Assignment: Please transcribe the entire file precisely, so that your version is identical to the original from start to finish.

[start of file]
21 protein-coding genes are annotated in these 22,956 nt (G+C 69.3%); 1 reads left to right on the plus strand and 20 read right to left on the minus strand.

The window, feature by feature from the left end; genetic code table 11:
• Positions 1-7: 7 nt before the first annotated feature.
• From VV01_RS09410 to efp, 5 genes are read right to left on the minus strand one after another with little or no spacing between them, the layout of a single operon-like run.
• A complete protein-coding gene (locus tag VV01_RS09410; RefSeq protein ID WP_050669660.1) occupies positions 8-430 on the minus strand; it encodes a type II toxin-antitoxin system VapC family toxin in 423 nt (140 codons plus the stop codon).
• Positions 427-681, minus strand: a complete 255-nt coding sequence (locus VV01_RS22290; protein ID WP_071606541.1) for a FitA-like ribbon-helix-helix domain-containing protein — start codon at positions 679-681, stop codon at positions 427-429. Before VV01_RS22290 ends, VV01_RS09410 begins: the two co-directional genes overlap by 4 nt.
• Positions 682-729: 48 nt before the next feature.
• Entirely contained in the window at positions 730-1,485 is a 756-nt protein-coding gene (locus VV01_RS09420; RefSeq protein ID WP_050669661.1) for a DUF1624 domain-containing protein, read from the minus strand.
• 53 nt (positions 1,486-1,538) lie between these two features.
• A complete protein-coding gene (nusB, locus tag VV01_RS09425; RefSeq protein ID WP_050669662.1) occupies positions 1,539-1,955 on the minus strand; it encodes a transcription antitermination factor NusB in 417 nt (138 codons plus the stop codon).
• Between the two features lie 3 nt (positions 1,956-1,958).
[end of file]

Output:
21 protein-coding genes are annotated in these 22,956 nt (G+C 69.3%); 1 reads left to right on the plus strand and 20 read right to left on the minus strand.

The window, feature by feature from the left end; genetic code table 11:
• Positions 1-7: 7 nt before the first annotated feature.
• From VV01_RS09410 to efp, 5 genes are read right to left on the minus strand one after another with little or no spacing between them, the layout of a single operon-like run.
• A complete protein-coding gene (locus tag VV01_RS09410; RefSeq protein ID WP_050669660.1) occupies positions 8-430 on the minus strand; it encodes a type II toxin-antitoxin system VapC family toxin in 423 nt (140 codons plus the stop codon).
• Positions 427-681, minus strand: a complete 255-nt coding sequence (locus VV01_RS22290; protein ID WP_071606541.1) for a FitA-like ribbon-helix-helix domain-containing protein — start codon at positions 679-681, stop codon at positions 427-429. Before VV01_RS22290 ends, VV01_RS09410 begins: the two co-directional genes overlap by 4 nt.
• Positions 682-729: 48 nt before the next feature.
• Entirely contained in the window at positions 730-1,485 is a 756-nt protein-coding gene (locus VV01_RS09420; RefSeq protein ID WP_050669661.1) for a DUF1624 domain-containing protein, read from the minus strand.
• 53 nt (positions 1,486-1,538) lie between these two features.
• A complete protein-coding gene (nusB, locus tag VV01_RS09425; RefSeq protein ID WP_050669662.1) occupies positions 1,539-1,955 on the minus strand; it encodes a transcription antitermination factor NusB in 417 nt (138 codons plus the stop codon).
• Between the two features lie 3 nt (positions 1,956-1,958).